World powers are set to open a fifth round of talks with Iran aimed at bringing the United States back into the landmark 2015 nuclear deal meant to prevent the Islamic Republic from obtaining an atomic bomb.
The talks in Vienna come the day after the UN’s nuclear watchdog, the International Atomic Energy Agency, was able to strike a last-minute agreement with Tehran to extend a deal on surveillance cameras at Iran’s nuclear sites for one month. The issue wasn’t directly related to the ongoing nuclear deal talks — known as the Joint Comprehensive Plan of Action, or JCPOA — but had Iran not agreed, it could have seriously complicated the discussions.
The US is not directly involved in the talks, although an American delegation headed by President Joe Biden’s special envoy for Iran, Rob Malley, has also been in the Austrian capital. Representatives from the other powers involved — Germany, France, Britain, Russia and China — have been shuttling between the US and the Iranians to facilitate indirect talks.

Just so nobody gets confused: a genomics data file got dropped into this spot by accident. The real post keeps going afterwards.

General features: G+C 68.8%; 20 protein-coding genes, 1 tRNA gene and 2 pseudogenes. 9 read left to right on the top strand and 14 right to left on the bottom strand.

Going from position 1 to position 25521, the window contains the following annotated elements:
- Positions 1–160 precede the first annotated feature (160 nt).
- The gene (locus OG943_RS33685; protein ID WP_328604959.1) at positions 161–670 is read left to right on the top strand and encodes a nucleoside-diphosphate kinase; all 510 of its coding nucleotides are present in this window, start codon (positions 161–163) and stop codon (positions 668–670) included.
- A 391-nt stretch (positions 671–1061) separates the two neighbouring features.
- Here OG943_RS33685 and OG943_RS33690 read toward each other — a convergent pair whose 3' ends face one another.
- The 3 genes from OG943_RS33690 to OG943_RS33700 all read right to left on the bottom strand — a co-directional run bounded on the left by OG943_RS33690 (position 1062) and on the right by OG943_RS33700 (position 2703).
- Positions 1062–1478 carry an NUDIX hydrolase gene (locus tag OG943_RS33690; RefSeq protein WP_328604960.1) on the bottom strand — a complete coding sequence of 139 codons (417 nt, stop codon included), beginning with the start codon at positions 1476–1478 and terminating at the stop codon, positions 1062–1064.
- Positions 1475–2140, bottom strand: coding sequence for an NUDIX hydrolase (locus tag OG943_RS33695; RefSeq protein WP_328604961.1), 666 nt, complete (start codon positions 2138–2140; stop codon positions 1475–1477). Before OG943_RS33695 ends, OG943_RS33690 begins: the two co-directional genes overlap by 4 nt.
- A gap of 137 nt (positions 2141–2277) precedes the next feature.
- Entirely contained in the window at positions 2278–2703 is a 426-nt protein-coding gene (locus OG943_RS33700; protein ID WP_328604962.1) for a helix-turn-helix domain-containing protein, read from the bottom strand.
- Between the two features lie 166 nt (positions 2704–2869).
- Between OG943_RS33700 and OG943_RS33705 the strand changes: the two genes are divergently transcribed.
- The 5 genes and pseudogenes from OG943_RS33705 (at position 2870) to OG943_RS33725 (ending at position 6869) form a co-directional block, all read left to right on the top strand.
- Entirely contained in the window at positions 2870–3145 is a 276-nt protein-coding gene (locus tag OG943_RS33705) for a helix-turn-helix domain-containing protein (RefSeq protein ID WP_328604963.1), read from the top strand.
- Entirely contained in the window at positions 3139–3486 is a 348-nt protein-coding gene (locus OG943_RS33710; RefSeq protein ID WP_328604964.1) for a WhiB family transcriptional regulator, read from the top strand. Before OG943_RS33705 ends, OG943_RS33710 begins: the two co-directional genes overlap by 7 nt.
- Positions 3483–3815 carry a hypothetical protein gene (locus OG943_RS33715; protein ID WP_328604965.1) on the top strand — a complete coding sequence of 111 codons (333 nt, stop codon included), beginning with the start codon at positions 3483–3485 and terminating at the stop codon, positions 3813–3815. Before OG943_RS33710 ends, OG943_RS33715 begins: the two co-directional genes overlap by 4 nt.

As he heads back to Vienna for the resumption of talks, Malley tweets that the latest round had been “constructive and saw meaningful progress.”
“But much work still needs to be done,” he writes. “On our way to Vienna for a fifth round where we hope we can further advance toward a mutual return to compliance.”
Russia’s delegate, Mikhail Ulyanov, who has consistently been the most optimistic about the possibility of an agreement, suggests a resolution was in sight.
“I think it can be final,” he tweets about the fifth round. “But in order to be on the safe side I would prefer to say: let’s see.”